Exhibition Text

As an Afrofuturist, I have always looked toward all things sci-fi, as a form of escapism. In my early years as a child growing up in Southwest Philly, this outlook on things made me a bit of an outcast, but helped me gravitate to like minded individuals. Luckily, going to school downtown, I discovered a whole new world of art, fashion and music in a magazine store called Popi’s.

My favorite part of the store was the section with Heavy Metal, Dragon and the one that changed my life, Omni. Omni showed the future now. It was where fantasy and science intersect, where the worlds we dream about become reality.

This was a major impact on how I thought about everything, including music. I would listen to Jean Michele Jarre, Manuel Gottsching and Brian Eno, while reading. This music was the soundtrack for the magazine and the images changed the way I listen to mimic.

Fast forward to now. In my music collaboration with Omni, I selected a few images that I remember or spoke to me from the archives. The particular images I ‘scored’, influenced the sounds I decided on, the sonic direction and vision. I definitely gravitated toward images, that displayed multicultural ethnicity in a science fiction and futuristic context for my collaboration.

My favorites were photos from The Man as Art article from the June 1981 issue. Malcolm Kirk photographed many natives from a tribe in New Guinea, which are breathtaking. The article explains the different modes of dress and meaning behind different jewelry and such. The main quote from the article is “In this island society, a man’s status is measured by the value of what he gives away”. So I present to you Omnipresent : A Different View.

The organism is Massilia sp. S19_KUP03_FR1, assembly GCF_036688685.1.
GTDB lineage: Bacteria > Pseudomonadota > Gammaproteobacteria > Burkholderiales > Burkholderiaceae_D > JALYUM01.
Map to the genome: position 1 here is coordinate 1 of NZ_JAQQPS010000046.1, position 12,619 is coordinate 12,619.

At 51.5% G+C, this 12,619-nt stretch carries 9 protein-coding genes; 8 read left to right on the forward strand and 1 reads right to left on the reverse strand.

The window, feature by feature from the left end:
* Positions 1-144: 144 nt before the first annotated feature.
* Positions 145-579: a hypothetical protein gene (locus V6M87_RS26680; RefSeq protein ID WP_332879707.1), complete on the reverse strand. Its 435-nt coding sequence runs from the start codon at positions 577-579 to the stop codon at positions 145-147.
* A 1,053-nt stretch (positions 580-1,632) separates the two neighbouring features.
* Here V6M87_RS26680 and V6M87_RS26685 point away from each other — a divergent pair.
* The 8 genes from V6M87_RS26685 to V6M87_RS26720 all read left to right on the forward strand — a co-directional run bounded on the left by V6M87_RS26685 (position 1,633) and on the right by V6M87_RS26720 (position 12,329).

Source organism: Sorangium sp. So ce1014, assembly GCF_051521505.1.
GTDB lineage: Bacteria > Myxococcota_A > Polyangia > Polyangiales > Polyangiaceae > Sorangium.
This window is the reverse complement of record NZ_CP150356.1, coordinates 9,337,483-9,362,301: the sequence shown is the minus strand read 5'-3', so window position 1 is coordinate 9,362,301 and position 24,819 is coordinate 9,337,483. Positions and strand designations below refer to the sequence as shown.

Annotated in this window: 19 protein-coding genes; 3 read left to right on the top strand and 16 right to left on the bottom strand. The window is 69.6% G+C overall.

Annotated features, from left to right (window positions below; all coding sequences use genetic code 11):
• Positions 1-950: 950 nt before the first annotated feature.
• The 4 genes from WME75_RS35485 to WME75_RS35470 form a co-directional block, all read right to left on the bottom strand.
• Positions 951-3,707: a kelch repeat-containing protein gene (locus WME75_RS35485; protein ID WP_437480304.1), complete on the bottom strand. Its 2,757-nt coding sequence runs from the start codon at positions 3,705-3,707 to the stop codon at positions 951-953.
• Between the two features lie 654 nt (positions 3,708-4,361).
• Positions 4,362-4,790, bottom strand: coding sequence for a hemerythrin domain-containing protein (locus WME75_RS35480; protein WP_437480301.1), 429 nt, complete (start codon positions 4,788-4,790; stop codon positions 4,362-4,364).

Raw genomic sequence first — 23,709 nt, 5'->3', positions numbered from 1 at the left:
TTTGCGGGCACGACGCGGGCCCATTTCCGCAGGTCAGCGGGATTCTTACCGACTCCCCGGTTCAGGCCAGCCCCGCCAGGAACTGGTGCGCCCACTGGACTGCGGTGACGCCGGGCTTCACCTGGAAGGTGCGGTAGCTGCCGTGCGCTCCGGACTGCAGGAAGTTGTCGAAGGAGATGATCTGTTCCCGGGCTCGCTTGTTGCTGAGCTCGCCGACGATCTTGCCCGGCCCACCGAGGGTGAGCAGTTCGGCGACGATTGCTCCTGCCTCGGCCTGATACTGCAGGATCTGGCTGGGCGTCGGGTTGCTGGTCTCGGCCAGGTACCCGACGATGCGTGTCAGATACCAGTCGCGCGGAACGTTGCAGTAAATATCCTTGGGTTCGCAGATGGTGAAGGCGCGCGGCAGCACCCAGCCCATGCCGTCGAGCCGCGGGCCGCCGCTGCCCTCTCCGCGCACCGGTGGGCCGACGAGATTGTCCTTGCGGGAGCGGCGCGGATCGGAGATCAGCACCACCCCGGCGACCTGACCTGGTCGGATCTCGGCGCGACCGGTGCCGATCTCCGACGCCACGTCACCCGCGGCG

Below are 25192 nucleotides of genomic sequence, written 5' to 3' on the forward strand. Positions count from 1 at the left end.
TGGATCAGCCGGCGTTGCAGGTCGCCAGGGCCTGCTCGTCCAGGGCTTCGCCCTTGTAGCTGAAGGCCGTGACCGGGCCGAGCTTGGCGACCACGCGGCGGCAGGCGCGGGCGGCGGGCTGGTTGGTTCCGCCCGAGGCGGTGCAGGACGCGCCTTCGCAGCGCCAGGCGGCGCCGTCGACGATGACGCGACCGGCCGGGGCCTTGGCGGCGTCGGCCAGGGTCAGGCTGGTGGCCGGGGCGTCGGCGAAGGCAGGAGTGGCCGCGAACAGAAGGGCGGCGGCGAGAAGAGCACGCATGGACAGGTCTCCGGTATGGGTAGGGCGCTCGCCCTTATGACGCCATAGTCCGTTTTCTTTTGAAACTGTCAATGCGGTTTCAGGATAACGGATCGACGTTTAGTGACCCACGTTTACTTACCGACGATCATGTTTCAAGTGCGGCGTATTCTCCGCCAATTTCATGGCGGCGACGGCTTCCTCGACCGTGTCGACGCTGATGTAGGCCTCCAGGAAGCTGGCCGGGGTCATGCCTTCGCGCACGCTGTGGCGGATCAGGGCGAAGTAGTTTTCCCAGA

338 notes

Fire & Clay (Book One): Islamic Sci-Fi book about Jinn

badass-bharat-deafmuslimpunkstar:

My friend, a fellow Muslim who runs Fresh Pulp, told me in email he’s currently reading a Sci-Fi novel called Fire and Clay, about Jinn. It’s written by a black Muslim woman from Detroit, her name is Kaaronica Evans-Ware. I wanna read this! I looove POC sci-fi.

Banished from her clan for being a Muslim, a 400 year-old jinn named Zamar is hiding from her past. But an ancient evil is about to surface, unearthing her secrets and carrying painful reminders of the life she once lived. Ages ago, Zamar had lived in solitary exile along the banks of the Senegal River. Then a lone man entered her world, altering it forever.

Spanning several centuries, book one of Fire & Clay, pulls you into the unseen world of mankind’s distant cousins, the jinn. Like humans, these beings were given the gift of free will. And like us there are a few that choose the way of good, some that choose the way of evil, and many that live their lives torn between the two.

But what happens when the lives of creatures cast from smokeless fire, and those shaped from the clay of the Earth become intertwined?

The story told here takes readers on a journey of mystery, imagination, and magic to search for the answers. It plunges into the depths of jealousy, fear, and greed-as well as violence, sorrow, and loss. But it also scales the heights of love and faith, hope and deliverance. This story may be fictional, but it is true. Its truths are about what it means to be human, what it means to have the power to choose.

Fire & Clay is no mere fairytale. What we can see, touch, and taste is only a narrow sliver of reality. There is a war being fought all around us, even within us. And sooner than we might think, our final battle is coming.

(Source: badass-bharat-deafmuslim-artista, via oeblegacy)

7 notes

Girlfly Summer Arts & Activism Apprenticeship (SF Area)

poc-creators:

The Summer Arts & Activism Project brings together young women from the Bay Area for eight weeks. Young women ages 14-18 who are interested in performing, making positive change in the world and can commit to attending the entire program. African American, Arab, Latina, Native, Asian and Pacific Islander, low-income and LGBT-identified women are strongly encouraged to apply.

STARTS Monday,June 9th

Mission Street (off 9th Street), San Francisco, CA 94103

APPLICATIONS DUE TUESDAY APRIL 15:

Flyaway Productions,
1068 Bowdoin Street, San Francisco, CA 94134 jo@flyawayproductions.com

QUESTIONS? Contact Project Coordinator Belgica Rodriguez:

rodriguezbelgica@yahoo.com or 530-415-4335